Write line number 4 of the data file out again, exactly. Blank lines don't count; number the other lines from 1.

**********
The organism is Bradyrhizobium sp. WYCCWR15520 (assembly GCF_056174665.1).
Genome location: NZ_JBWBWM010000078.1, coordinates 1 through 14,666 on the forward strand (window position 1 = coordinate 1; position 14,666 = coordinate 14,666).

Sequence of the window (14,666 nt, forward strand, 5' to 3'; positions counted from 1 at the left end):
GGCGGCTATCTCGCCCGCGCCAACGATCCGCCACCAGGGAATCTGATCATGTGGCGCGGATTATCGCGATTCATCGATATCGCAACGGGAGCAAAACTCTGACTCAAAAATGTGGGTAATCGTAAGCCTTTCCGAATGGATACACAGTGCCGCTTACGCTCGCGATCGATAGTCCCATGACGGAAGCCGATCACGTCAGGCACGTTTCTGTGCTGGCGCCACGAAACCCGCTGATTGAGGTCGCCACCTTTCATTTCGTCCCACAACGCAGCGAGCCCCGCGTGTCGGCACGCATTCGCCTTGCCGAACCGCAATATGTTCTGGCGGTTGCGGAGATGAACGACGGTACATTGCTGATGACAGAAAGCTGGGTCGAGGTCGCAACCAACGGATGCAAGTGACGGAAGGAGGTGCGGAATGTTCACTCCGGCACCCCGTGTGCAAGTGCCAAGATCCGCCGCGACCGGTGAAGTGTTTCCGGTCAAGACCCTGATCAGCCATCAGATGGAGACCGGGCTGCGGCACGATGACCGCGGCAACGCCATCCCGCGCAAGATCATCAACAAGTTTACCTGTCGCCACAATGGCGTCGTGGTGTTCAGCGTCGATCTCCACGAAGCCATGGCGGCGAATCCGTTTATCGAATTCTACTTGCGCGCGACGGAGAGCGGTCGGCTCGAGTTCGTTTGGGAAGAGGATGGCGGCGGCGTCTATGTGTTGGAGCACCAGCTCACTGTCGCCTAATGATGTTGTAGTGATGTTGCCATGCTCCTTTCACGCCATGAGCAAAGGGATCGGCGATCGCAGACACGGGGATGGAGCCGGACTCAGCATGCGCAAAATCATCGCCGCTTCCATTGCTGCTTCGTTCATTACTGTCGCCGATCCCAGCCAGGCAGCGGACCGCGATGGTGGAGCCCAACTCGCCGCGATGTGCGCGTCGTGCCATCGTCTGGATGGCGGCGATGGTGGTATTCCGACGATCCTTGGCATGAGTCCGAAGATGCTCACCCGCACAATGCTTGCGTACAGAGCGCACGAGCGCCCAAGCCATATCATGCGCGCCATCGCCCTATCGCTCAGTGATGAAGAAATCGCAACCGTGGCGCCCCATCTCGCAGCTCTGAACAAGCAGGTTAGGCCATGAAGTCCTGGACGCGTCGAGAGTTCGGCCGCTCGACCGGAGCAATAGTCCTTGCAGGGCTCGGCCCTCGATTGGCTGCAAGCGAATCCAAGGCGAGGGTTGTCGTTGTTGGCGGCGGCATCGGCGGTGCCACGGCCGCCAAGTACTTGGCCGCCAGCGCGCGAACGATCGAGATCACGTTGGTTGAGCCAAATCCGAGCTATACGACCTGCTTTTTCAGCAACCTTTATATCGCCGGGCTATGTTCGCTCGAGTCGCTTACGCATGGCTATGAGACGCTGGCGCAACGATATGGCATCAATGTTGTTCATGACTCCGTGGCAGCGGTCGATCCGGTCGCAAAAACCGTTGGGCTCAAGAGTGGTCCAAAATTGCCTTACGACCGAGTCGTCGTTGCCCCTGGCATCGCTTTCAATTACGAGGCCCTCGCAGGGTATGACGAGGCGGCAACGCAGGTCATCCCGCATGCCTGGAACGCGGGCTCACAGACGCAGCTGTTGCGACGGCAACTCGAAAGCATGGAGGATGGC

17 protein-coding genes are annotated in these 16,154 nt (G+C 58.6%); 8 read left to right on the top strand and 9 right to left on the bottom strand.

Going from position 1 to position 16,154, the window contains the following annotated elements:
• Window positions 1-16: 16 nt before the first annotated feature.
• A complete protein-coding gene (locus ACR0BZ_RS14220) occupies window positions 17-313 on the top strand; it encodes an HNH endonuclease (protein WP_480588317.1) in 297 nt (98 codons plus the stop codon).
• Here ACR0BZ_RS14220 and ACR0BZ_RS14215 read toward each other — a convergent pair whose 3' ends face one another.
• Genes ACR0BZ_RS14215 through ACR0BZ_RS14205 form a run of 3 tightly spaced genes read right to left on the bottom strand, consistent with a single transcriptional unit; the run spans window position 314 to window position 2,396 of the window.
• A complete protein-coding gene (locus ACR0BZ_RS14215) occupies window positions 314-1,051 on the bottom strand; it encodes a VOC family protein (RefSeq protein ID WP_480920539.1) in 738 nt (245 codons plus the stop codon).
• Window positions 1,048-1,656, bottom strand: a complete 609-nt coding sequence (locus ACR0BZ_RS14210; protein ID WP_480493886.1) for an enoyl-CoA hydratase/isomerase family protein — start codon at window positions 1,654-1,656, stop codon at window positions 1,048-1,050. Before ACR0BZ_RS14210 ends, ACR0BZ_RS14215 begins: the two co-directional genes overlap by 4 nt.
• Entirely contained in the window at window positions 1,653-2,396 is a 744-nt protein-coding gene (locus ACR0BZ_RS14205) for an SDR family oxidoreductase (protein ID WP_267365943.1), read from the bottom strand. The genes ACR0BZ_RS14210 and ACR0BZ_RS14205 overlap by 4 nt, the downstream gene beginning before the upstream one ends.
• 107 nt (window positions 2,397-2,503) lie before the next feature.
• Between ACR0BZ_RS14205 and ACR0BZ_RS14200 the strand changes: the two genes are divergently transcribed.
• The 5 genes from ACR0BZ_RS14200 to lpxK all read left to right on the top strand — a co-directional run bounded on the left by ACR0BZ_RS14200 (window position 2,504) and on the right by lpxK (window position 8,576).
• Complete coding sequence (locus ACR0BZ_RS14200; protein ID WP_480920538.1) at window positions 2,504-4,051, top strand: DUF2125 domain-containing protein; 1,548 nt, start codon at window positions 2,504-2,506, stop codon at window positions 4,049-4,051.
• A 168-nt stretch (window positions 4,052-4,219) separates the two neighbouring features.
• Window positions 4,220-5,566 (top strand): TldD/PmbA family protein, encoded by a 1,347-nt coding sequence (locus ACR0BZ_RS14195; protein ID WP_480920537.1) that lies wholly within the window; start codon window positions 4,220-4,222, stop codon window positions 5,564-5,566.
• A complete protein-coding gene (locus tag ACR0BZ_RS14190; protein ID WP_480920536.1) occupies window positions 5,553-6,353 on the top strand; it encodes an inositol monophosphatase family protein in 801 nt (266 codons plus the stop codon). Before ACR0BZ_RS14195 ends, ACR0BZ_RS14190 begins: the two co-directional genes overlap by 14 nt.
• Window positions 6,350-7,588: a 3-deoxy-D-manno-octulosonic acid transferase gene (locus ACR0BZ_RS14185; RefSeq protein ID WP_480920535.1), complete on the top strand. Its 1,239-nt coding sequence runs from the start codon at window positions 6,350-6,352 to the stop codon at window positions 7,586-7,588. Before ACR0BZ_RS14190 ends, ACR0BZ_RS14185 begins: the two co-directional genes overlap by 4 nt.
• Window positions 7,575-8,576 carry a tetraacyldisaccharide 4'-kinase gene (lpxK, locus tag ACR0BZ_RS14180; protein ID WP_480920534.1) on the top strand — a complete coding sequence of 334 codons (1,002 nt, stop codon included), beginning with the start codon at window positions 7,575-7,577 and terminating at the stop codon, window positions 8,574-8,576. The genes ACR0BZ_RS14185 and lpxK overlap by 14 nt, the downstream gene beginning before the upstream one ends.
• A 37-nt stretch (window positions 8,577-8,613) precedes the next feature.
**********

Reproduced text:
GGCGGCTATCTCGCCCGCGCCAACGATCCGCCACCAGGGAATCTGATCATGTGGCGCGGATTATCGCGATTCATCGATATCGCAACGGGAGCAAAACTCTGACTCAAAAATGTGGGTAATCGTAAGCCTTTCCGAATGGATACACAGTGCCGCTTACGCTCGCGATCGATAGTCCCATGACGGAAGCCGATCACGTCAGGCACGTTTCTGTGCTGGCGCCACGAAACCCGCTGATTGAGGTCGCCACCTTTCATTTCGTCCCACAACGCAGCGAGCCCCGCGTGTCGGCACGCATTCGCCTTGCCGAACCGCAATATGTTCTGGCGGTTGCGGAGATGAACGACGGTACATTGCTGATGACAGAAAGCTGGGTCGAGGTCGCAACCAACGGATGCAAGTGACGGAAGGAGGTGCGGAATGTTCACTCCGGCACCCCGTGTGCAAGTGCCAAGATCCGCCGCGACCGGTGAAGTGTTTCCGGTCAAGACCCTGATCAGCCATCAGATGGAGACCGGGCTGCGGCACGATGACCGCGGCAACGCCATCCCGCGCAAGATCATCAACAAGTTTACCTGTCGCCACAATGGCGTCGTGGTGTTCAGCGTCGATCTCCACGAAGCCATGGCGGCGAATCCGTTTATCGAATTCTACTTGCGCGCGACGGAGAGCGGTCGGCTCGAGTTCGTTTGGGAAGAGGATGGCGGCGGCGTCTATGTGTTGGAGCACCAGCTCACTGTCGCCTAATGATGTTGTAGTGATGTTGCCATGCTCCTTTCACGCCATGAGCAAAGGGATCGGCGATCGCAGACACGGGGATGGAGCCGGACTCAGCATGCGCAAAATCATCGCCGCTTCCATTGCTGCTTCGTTCATTACTGTCGCCGATCCCAGCCAGGCAGCGGACCGCGATGGTGGAGCCCAACTCGCCGCGATGTGCGCGTCGTGCCATCGTCTGGATGGCGGCGATGGTGGTATTCCGACGATCCTTGGCATGAGTCCGAAGATGCTCACCCGCACAATGCTTGCGTACAGAGCGCACGAGCGCCCAAGCCATATCATGCGCGCCATCGCCCTATCGCTCAGTGATGAAGAAATCGCAACCGTGGCGCCCCATCTCGCAGCTCTGAACAAGCAGGTTAGGCCATGAAGTCCTGGACGCGTCGAGAGTTCGGCCGCTCGACCGGAGCAATAGTCCTTGCAGGGCTCGGCCCTCGATTGGCTGCAAGCGAATCCAAGGCGAGGGTTGTCGTTGTTGGCGGCGGCATCGGCGGTGCCACGGCCGCCAAGTACTTGGCCGCCAGCGCGCGAACGATCGAGATCACGTTGGTTGAGCCAAATCCGAGCTATACGACCTGCTTTTTCAGCAACCTTTATATCGCCGGGCTATGTTCGCTCGAGTCGCTTACGCATGGCTATGAGACGCTGGCGCAACGATATGGCATCAATGTTGTTCATGACTCCGTGGCAGCGGTCGATCCGGTCGCAAAAACCGTTGGGCTCAAGAGTGGTCCAAAATTGCCTTACGACCGAGTCGTCGTTGCCCCTGGCATCGCTTTCAATTACGAGGCCCTCGCAGGGTATGACGAGGCGGCAACGCAGGTCATCCCGCATGCCTGGAACGCGGGCTCACAGACGCAGCTGTTGCGACGGCAACTCGAAAGCATGGAGGATGGC